...Emails between Amplify and district officials show company leaders offered to help with the project before the district sought bids for it...
"the practice of giving unfair preferential treatment to one person or group
at the expense of another."
That’s a move at least one expert said he skips to avoid the appearance of favoritism.
...Communications Director Cynthia Shah-Khan made a similar comment in a separate message, but added they should be careful “not to make it appear that we have a vendor selected, since we don’t.”
...In an April 9 email, Terrence Young, the district’s chief information officer, warned Amplify officials that board members would have questions at an April 11 presentation... He offered advice on what board members might ask.
District officials were ready to recommend the board award a contract to Amplify.
LeCroy Educational Furniture and Technology's Gary LeCroy said he didn’t know anyone in the district before submitting a bid [and] he feels the district’s bid request was “written for a particular product,” but didn’t specify."
Schools Amplify Tablet Collusion
"On April 22, [Ampify's] Hamilton wrote Cynthia Shah-Khan, attaching an Amplify press release and asking for a quote from Green. That wouldn’t have been difficult, because Hamilton provided a suggested quote – words to put in Green’s mouth.
The quote would have been: “Guilford County Schools chose the Amplify Tablet because it was clear to us that this is a company that gets K-12 education in a way that no one else does,” said Guilford County Schools Superintendent Mo Green. “Our teachers wanted devices that would help improve instruction. And the district wanted the ability to easily manage the entire fleet hassle free. The Amplify Tablet will allow us to do both.”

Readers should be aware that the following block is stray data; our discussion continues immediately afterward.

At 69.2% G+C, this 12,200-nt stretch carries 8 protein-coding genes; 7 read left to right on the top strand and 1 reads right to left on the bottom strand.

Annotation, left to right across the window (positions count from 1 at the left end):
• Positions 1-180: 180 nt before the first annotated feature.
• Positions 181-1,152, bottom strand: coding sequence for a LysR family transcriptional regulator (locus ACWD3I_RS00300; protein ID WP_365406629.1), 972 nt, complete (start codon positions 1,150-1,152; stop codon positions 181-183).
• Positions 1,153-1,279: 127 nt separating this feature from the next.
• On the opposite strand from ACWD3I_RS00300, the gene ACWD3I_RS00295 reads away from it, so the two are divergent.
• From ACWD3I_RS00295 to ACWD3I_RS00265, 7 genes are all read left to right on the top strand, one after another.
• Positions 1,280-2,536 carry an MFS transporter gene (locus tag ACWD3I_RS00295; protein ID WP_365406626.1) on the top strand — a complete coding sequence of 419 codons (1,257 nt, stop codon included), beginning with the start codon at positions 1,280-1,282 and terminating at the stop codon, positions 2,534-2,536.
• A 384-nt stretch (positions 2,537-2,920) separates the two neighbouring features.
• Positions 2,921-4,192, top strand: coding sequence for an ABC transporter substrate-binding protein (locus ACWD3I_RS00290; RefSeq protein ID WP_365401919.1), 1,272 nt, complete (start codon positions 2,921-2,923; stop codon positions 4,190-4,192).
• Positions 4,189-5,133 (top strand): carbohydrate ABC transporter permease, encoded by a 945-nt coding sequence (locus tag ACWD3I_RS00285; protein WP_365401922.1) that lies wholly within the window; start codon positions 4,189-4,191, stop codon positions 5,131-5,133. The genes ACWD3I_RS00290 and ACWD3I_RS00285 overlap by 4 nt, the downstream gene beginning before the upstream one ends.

...All the administrators involved decided they didn’t like the message and didn’t want to do Amplify’s marketing for them.
On April 17, Rod Malone, of the Raleigh law firm Tharrington Smith LLP, wrote, in an email that was forwarded to Guilford County Schools, about the claim of a Wake County Public School System contract with Amplify. The firm represents the Wake school system.
“We got a call from the lawyer for Guilford County Schools,” Malone wrote. “They are negotiating a contract with a company called Amplify … They claim to have a similar contract with Wake. I do not recognize the name. Do you know if you have such a contract?”
Wake County Public School System Chief Business Officer David Neter responded that the school system was working to get a free trial of Amplify tablets.
“We have had NO conversations with Amplify about the purchase of their products, nor have we entered into any type of purchase contract,” Neter wrote. “Would like to know if Amplify is representing this as it sounds like they are?”
On April 23, Young responded, “?,” and Guilford County school board attorney Wilson responded, “This is a little concerning to me.”
O’Connell answered Young’s “?” with, “Sorry if I led anyone to think this was an existing contract. That was never mind [sic] intent.”
"Collusion is an agreement between two or more parties, sometimes illegal and therefore secretive, to limit open competition by deceiving, misleading, or defrauding others of their legal rights, or to obtain an objective forbidden by law typically by defrauding or gaining an unfair advantage.
It is an agreement among firms or individuals to divide a market, set prices, limit production or limit opportunities.
It can involve "...misrepresenting the independence of the relationship between the colluding parties".
In legal terms, all acts affected by collusion are considered void."